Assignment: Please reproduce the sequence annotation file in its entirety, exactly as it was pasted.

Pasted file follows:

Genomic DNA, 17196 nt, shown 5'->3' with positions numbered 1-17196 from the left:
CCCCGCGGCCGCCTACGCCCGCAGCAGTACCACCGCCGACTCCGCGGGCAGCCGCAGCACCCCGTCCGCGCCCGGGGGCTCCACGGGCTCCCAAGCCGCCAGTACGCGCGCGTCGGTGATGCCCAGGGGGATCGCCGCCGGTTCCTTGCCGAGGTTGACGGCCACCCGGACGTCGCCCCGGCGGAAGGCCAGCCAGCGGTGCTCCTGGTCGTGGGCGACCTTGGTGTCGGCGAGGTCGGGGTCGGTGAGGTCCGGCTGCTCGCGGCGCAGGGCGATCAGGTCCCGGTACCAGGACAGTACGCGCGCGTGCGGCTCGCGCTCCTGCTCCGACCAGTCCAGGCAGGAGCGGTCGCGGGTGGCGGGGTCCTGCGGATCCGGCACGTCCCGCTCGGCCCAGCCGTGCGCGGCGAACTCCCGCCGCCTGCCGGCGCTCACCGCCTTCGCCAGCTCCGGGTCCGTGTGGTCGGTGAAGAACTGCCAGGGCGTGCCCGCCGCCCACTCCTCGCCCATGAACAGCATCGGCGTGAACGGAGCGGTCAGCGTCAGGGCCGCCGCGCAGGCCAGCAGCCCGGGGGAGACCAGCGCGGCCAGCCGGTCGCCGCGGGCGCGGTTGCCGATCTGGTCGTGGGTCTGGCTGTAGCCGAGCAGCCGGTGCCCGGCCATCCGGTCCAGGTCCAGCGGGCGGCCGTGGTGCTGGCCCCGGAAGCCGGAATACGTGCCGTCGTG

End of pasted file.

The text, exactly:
Genomic DNA, 17196 nt, shown 5'->3' with positions numbered 1-17196 from the left:
CCCCGCGGCCGCCTACGCCCGCAGCAGTACCACCGCCGACTCCGCGGGCAGCCGCAGCACCCCGTCCGCGCCCGGGGGCTCCACGGGCTCCCAAGCCGCCAGTACGCGCGCGTCGGTGATGCCCAGGGGGATCGCCGCCGGTTCCTTGCCGAGGTTGACGGCCACCCGGACGTCGCCCCGGCGGAAGGCCAGCCAGCGGTGCTCCTGGTCGTGGGCGACCTTGGTGTCGGCGAGGTCGGGGTCGGTGAGGTCCGGCTGCTCGCGGCGCAGGGCGATCAGGTCCCGGTACCAGGACAGTACGCGCGCGTGCGGCTCGCGCTCCTGCTCCGACCAGTCCAGGCAGGAGCGGTCGCGGGTGGCGGGGTCCTGCGGATCCGGCACGTCCCGCTCGGCCCAGCCGTGCGCGGCGAACTCCCGCCGCCTGCCGGCGCTCACCGCCTTCGCCAGCTCCGGGTCCGTGTGGTCGGTGAAGAACTGCCAGGGCGTGCCCGCCGCCCACTCCTCGCCCATGAACAGCATCGGCGTGAACGGAGCGGTCAGCGTCAGGGCCGCCGCGCAGGCCAGCAGCCCGGGGGAGACCAGCGCGGCCAGCCGGTCGCCGCGGGCGCGGTTGCCGATCTGGTCGTGGGTCTGGCTGTAGCCGAGCAGCCGGTGCCCGGCCATCCGGTCCAGGTCCAGCGGGCGGCCGTGGTGCTGGCCCCGGAAGCCGGAATACGTGCCGTCGTG